Bottom line on Ranaudo’s aresenal heading into the 2010 season:
- Fastball – good velocity, very good command, too straight at times
- Changeup – good velocity separation, good sink, underutilized
- Curveball – very good pitch when it is good, very hittable pitch when it isn’t, inconsistent velocity, shape, and command
JR OF Leon Landry (2010) had better be prepared for the onslaught of Jared Mitchell comps sure to be thrown his way this spring. The comparisons between the two football playing outfielders work in some ways (both players have plus speed and are ridiculous athletes, but each guy had a below-average arm), but fall apart in other areas, most notably in the power department. Landry has already shown as much present power through two seasons of collegiate development as Mitchell did through three. A more interesting crop of first round caliber talents in 2010 may push Landry’s draft position down past where Mitchell went in 2009 (23rd overall), but I’m willing to go on the record and say that his forthcoming monster junior season will catapult his overall prospect stock past his former two sport teammate’s. He’s a potential plus defender in center with good range but a below-average arm for the position.
JR OF Chad Jones (2010) is a problem for me. It is very easy for me to get in the habit of being too darn positive about these prospects because it is more fun to think about upside and ceilings and perfect world projections while ignoring the nasty reality that so many little things can go wrong to torpedo any given player’s prospect stock between now and June. I try my best to be mean, to find red flags about players I know I’m overrating based on upside. Chad Jones probably should be one of those red flag players because, logically at least, there has to be at least a couple tools duds sprinkled into this star packed LSU outfield. Mahtook, Landry, Watkins, Dishon, Dean, and Jones all can’t be serious big league prospects, can they? Watkins is the speed guy, Dean is the well-rounded senior masher, but Mahtook, Landry, Dishon, and Jones are all big-time projection guys cut from the same ultra-toolsy cloth. Of those four, Jones is probably the best athlete. To take it a step further, Jones may actually be the most unbelievable athlete of the entire 2010 college class. He has great size, speed, and strength with a definite plus arm and above-average power potential. I put him in the same class as Jake Locker last year, for better or worse. Each player has enormous untapped potential on the diamond (for better!) which, unfortunately for baseball fans, may forever go untapped due to the presence of football (for worse…). There are so many questions surrounding Jones heading into his baseball season that is quite difficult to even place a draft value on him. Does he even play baseball this year for LSU? If so, will he actually attempt to play while simultaneously prepping for the NFL Draft Combine and pre-draft workouts? If he sticks with baseball, is his future brighter in the field or on the mound? Does he put it all off and stick another year out at LSU just to make us ask all of these questions again a year from now? The word is that his first love is baseball, but there are undeniable advantages in taking a top three round NFL signing bonus while keeping the possibility of baseball in your back pocket just in case. It should be fun following Jones whichever path he chooses…assuming he makes the right choice and chooses baseball, of course. That’s a joke…mostly.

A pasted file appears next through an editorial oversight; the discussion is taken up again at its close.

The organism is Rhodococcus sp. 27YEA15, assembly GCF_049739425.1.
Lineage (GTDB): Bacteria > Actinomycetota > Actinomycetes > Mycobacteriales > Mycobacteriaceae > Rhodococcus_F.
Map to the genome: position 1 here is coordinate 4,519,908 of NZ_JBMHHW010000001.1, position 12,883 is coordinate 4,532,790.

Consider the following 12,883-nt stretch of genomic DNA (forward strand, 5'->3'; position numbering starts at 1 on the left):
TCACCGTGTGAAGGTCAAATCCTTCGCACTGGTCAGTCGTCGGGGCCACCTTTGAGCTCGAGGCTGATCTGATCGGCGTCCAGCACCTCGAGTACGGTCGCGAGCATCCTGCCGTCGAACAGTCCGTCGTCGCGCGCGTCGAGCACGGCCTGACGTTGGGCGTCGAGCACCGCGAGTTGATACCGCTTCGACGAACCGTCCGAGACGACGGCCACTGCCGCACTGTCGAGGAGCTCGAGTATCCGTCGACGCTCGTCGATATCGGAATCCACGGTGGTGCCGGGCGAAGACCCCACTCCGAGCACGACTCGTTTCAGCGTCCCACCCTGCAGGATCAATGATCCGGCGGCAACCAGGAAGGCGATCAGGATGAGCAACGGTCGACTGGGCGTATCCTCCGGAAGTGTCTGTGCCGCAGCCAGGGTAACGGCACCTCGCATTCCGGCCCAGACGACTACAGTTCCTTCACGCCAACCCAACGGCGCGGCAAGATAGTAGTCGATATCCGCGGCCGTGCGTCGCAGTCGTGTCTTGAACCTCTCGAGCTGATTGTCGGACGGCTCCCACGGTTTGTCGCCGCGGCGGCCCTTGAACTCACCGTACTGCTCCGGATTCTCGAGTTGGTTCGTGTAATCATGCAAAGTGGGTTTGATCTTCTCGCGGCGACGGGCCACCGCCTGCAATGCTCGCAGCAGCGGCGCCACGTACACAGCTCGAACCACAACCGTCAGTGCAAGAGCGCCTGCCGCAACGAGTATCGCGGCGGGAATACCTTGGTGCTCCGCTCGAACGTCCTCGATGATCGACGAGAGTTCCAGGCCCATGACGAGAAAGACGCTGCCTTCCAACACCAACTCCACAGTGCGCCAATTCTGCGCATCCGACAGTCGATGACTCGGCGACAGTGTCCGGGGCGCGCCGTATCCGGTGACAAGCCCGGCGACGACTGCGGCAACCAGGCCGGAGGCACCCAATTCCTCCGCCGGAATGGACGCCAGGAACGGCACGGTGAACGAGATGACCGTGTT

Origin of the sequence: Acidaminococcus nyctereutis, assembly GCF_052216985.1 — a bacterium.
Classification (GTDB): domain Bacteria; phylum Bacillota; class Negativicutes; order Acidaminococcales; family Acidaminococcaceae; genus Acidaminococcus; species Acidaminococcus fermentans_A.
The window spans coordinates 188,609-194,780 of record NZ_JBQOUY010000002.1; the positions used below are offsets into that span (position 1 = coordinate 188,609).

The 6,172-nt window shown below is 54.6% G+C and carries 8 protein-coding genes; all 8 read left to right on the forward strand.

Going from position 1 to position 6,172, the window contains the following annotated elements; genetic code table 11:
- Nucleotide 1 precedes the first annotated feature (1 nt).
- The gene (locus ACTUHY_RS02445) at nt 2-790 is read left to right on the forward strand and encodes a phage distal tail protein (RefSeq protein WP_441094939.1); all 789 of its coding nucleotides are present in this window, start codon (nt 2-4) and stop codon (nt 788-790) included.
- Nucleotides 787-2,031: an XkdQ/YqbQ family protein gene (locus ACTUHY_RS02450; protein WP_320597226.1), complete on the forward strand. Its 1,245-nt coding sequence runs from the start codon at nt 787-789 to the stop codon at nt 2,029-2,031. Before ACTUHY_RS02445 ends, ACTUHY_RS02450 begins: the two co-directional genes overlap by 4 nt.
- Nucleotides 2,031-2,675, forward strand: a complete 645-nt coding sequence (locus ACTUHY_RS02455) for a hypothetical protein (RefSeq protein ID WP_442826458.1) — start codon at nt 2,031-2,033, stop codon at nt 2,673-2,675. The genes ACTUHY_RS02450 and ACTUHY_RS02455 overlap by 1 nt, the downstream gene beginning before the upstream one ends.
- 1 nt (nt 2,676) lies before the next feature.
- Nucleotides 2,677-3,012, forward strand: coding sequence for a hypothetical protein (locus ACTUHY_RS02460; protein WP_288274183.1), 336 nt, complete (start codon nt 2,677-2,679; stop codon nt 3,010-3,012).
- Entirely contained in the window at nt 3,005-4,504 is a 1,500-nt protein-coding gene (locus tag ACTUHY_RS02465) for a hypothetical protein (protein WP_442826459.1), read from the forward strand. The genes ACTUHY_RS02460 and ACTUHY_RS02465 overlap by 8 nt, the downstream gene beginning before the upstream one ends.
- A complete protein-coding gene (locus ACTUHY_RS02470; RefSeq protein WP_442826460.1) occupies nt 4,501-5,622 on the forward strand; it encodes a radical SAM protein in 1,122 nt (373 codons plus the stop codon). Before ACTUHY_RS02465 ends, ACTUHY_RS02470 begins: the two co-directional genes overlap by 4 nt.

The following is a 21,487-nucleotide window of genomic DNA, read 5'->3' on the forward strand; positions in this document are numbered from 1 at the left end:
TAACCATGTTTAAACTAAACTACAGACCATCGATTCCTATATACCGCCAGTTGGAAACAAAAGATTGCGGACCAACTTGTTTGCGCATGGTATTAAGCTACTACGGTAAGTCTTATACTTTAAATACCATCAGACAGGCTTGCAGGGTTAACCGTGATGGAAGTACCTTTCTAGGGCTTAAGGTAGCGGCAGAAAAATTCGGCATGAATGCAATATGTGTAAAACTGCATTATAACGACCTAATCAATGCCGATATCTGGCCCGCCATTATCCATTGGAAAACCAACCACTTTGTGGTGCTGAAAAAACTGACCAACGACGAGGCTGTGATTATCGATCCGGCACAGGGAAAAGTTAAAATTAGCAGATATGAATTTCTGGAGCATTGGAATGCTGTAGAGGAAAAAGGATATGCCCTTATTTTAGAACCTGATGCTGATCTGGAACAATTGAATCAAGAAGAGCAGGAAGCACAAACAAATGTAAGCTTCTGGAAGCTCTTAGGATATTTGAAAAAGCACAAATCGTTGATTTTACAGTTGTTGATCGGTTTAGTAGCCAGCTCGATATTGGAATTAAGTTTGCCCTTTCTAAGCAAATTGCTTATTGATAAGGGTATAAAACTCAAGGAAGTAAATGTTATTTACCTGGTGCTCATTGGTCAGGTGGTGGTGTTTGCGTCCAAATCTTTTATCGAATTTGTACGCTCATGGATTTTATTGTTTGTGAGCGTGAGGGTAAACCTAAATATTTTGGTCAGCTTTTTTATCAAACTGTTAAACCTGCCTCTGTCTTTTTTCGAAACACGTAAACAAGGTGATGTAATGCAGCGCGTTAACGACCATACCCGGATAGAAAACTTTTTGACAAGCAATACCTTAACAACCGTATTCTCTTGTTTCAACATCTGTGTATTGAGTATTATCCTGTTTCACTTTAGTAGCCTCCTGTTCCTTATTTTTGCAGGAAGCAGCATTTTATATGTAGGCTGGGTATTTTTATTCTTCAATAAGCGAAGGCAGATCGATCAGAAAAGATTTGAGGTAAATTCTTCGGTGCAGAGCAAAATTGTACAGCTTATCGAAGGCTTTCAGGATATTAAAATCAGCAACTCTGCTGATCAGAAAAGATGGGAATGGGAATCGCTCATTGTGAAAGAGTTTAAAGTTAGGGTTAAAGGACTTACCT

JR C Micah Gibbs (2010) is currently a potential late first round pick who, even with a subpar junior season, still ought to hear his name called in the first three rounds of the 2010 Draft. Offensively he is more solid than spectacular, though his plate discipline (career 69/76 BB/K ratio) is a skill worth getting somewhat excited about. Scouts have long pegged him as a player with big raw power, especially from the left side, but in two years at LSU he hasn’t been able to show off that batting practice thunder in game situations. Gibbs’ leadership is praised far and wide and his defense is beyond reproach, so expect Gibbs to get a ton of ink as one the chosen players MLB decides to “talk up” with positive press heading into the June draft.